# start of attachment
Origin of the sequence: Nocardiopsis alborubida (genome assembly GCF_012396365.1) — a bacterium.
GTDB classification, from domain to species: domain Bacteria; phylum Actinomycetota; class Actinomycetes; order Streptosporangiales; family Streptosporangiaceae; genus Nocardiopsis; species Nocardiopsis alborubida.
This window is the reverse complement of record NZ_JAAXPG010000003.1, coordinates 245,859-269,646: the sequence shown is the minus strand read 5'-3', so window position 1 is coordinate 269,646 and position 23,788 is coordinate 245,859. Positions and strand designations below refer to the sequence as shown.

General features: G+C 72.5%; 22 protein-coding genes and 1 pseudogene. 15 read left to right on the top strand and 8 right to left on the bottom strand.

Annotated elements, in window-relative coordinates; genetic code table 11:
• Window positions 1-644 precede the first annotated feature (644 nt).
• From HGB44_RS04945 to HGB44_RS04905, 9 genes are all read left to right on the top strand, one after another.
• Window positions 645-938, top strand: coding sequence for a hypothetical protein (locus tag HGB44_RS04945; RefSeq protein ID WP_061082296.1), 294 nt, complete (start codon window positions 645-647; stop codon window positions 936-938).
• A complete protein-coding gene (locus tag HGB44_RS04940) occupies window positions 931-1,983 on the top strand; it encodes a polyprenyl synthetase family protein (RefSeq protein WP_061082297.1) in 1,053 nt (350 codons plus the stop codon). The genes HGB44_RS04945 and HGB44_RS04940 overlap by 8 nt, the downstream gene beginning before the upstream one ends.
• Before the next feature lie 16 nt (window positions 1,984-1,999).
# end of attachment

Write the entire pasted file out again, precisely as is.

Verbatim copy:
Origin of the sequence: Nocardiopsis alborubida (genome assembly GCF_012396365.1) — a bacterium.
GTDB classification, from domain to species: domain Bacteria; phylum Actinomycetota; class Actinomycetes; order Streptosporangiales; family Streptosporangiaceae; genus Nocardiopsis; species Nocardiopsis alborubida.
This window is the reverse complement of record NZ_JAAXPG010000003.1, coordinates 245,859-269,646: the sequence shown is the minus strand read 5'-3', so window position 1 is coordinate 269,646 and position 23,788 is coordinate 245,859. Positions and strand designations below refer to the sequence as shown.

General features: G+C 72.5%; 22 protein-coding genes and 1 pseudogene. 15 read left to right on the top strand and 8 right to left on the bottom strand.

Annotated elements, in window-relative coordinates; genetic code table 11:
• Window positions 1-644 precede the first annotated feature (644 nt).
• From HGB44_RS04945 to HGB44_RS04905, 9 genes are all read left to right on the top strand, one after another.
• Window positions 645-938, top strand: coding sequence for a hypothetical protein (locus tag HGB44_RS04945; RefSeq protein ID WP_061082296.1), 294 nt, complete (start codon window positions 645-647; stop codon window positions 936-938).
• A complete protein-coding gene (locus tag HGB44_RS04940) occupies window positions 931-1,983 on the top strand; it encodes a polyprenyl synthetase family protein (RefSeq protein WP_061082297.1) in 1,053 nt (350 codons plus the stop codon). The genes HGB44_RS04945 and HGB44_RS04940 overlap by 8 nt, the downstream gene beginning before the upstream one ends.
• Before the next feature lie 16 nt (window positions 1,984-1,999).